Florence Hutchings’ bold, playful paintings of the everyday

We’re very exited to be welcoming Delphian Gallery back to theprintspace with their new exhibition ‘Seating Arrangement’, by Florence Hutchings, the winner of their Open Call competition earlier this year. The exhibition opens on the 6th September at theprintspace showing a mix of large scale paintings, works on paper and limited edition prints.

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Florence Hutchings is an exciting emerging artist currently undertaking a Painting degree at Slade School of Fine Art. Recently awarded the Lynn Painters Stainers Prize (2016-2019), and included in the upcoming ‘Kaleidoscope: A Decade of New Art’ at The Saatchi Gallery next year, she is known for creating colourfully bold and playful works depicting, tables, chairs, and other interior configurations.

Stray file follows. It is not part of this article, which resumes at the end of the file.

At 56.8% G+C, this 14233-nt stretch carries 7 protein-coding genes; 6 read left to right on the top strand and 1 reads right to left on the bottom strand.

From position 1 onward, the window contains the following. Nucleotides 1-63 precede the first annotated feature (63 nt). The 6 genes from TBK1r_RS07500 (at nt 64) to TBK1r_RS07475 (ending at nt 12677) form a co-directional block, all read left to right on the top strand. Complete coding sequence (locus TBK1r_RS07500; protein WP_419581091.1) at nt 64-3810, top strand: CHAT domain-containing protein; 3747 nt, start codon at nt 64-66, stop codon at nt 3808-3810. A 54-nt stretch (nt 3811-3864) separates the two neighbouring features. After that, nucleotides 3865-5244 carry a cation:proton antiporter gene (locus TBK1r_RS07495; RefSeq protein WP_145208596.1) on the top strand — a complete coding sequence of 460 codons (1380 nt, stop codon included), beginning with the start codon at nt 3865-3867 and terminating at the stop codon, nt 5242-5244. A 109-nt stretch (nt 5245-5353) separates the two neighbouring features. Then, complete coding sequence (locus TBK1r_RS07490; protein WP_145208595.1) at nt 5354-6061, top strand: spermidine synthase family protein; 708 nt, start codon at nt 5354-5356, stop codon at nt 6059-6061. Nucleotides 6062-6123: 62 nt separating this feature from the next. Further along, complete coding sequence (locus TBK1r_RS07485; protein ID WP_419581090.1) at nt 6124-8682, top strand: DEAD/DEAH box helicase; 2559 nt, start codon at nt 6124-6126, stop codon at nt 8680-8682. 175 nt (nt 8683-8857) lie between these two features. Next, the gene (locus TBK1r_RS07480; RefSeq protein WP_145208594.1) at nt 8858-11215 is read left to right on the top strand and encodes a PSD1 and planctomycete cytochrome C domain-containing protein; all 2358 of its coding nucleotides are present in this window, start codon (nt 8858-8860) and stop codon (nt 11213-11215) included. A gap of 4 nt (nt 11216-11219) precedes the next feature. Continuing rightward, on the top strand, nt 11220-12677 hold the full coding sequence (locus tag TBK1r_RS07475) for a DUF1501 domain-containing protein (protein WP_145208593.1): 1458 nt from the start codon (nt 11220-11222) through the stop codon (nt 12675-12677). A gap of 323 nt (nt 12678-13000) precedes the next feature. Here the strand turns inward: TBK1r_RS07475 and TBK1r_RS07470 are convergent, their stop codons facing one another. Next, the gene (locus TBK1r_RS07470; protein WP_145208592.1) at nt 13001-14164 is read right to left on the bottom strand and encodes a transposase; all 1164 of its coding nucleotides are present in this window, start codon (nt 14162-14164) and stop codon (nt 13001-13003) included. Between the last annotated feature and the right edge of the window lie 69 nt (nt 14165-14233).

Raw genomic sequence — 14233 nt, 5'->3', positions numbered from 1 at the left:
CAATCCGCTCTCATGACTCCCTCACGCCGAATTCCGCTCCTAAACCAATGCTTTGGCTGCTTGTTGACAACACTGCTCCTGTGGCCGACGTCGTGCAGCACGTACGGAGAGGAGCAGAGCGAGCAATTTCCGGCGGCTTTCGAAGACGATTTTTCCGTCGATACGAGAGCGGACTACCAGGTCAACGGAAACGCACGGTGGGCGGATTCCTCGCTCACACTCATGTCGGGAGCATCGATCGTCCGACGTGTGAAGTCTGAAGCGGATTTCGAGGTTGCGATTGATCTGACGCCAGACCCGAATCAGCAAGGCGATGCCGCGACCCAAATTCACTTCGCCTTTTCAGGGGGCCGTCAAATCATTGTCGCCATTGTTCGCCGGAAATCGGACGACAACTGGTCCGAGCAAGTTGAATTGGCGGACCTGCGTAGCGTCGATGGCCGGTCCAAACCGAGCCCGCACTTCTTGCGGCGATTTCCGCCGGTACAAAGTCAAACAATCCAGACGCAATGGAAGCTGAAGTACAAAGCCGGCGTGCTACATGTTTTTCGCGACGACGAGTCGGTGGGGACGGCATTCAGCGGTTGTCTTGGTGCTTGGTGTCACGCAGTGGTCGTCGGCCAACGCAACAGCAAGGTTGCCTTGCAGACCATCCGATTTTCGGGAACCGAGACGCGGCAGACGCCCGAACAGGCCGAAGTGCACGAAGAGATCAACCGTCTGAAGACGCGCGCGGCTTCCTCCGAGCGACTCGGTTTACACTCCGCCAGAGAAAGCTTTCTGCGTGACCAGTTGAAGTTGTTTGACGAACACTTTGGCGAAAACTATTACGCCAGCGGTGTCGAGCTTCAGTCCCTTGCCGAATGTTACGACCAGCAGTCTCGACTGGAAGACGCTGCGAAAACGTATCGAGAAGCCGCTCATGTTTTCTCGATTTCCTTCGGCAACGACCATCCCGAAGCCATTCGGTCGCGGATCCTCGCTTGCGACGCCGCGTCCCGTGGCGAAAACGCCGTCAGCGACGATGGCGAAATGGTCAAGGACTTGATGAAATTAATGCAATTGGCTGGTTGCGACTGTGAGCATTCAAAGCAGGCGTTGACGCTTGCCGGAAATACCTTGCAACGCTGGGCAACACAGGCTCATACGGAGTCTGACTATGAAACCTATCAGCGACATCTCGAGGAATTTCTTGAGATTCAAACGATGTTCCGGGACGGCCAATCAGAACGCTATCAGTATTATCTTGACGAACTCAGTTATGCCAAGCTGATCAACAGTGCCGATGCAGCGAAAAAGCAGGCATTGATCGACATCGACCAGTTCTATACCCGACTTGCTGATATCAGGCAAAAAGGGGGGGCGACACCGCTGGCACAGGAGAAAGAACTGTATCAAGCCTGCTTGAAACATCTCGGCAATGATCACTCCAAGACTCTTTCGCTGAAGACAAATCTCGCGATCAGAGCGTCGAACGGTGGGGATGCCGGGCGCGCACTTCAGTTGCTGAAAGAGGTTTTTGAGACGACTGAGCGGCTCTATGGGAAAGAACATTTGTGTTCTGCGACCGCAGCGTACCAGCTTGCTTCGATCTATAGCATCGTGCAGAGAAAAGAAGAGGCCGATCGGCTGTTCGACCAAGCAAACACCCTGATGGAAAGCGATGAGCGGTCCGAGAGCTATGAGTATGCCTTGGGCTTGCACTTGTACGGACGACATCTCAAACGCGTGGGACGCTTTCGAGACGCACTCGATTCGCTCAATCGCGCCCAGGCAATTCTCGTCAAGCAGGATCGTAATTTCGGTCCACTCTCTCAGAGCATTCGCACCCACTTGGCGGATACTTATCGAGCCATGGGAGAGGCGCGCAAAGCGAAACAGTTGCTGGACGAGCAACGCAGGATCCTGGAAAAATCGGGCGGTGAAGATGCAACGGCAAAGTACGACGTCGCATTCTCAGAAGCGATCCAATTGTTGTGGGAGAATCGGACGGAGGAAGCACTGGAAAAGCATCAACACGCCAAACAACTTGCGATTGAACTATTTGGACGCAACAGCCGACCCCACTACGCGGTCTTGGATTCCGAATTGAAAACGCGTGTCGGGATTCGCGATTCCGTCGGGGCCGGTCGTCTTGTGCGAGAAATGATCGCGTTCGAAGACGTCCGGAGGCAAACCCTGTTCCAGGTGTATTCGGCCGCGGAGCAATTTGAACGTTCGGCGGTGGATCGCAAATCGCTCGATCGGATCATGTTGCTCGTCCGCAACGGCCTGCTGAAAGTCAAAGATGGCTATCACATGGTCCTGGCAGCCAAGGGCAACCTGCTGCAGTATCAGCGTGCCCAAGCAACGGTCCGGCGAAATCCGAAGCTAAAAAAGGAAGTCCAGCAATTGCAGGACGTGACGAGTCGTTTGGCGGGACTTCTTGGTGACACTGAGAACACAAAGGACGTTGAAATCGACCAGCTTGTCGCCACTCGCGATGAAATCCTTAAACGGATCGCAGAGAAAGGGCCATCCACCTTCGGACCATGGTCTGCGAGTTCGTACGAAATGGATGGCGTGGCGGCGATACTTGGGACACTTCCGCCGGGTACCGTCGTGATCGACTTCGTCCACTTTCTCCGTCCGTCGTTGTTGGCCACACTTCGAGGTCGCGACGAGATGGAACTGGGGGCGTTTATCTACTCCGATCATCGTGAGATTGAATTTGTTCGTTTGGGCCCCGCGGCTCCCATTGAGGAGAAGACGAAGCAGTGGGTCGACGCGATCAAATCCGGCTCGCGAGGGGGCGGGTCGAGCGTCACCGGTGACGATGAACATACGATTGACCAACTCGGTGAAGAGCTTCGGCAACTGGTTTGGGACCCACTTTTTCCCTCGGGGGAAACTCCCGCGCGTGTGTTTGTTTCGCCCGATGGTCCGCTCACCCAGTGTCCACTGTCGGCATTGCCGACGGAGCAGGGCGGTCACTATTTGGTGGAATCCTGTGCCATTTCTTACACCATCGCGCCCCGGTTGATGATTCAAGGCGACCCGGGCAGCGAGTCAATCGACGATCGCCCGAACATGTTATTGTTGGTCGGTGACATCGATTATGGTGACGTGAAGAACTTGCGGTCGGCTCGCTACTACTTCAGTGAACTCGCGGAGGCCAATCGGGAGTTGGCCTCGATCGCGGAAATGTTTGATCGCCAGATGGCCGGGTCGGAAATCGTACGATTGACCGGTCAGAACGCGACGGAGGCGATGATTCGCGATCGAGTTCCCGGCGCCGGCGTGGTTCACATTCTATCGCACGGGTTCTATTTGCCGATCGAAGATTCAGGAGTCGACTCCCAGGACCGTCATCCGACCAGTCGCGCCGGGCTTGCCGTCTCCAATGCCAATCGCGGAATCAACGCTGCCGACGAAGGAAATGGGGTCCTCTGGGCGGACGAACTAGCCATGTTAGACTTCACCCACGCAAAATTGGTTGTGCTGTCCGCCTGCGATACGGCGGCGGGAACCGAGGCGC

Born in Kent she is the daughter of painter, Mick Hutchings. Opening her first art Instagram account aged 15, her artistic upbringing has always driven her to explore and experiment with the everyday.  

This particular series of work started with a body of A6 chair drawings. Working from life, Hutchings produced them in her London flat emphasising the space around the subject matter. Details such as carpet or a window takes the viewer’s focus over the object itself. Her current work moves out of an abstract style founded at the beginning of her degree, moving into an interest in more recognisable imagery. However, when translating her original studies of chairs into large-scale paintings, she utilises colour, texture, and form to retain a level of ambiguity. This allows the viewer a unique opportunity for their own personal projections of experience and personality to shade their readings of the image.

Citing Matisse, the Cobra Group, and Pierre Bonnard as inspirations; Florence Hutchings’ pieces create an environment of loud nostalgia from the everyday. ‘Seating Arrangement’ presents a documentation of the artist’s continual re-examination of the domestic object and the negative space between. Through repetitive subject matter, the abstracted forms bleed into one another, allowing the viewer to traverse their own interpretations of domesticity.

Drinks on the night are sponsored by Old Blue Last Beer!

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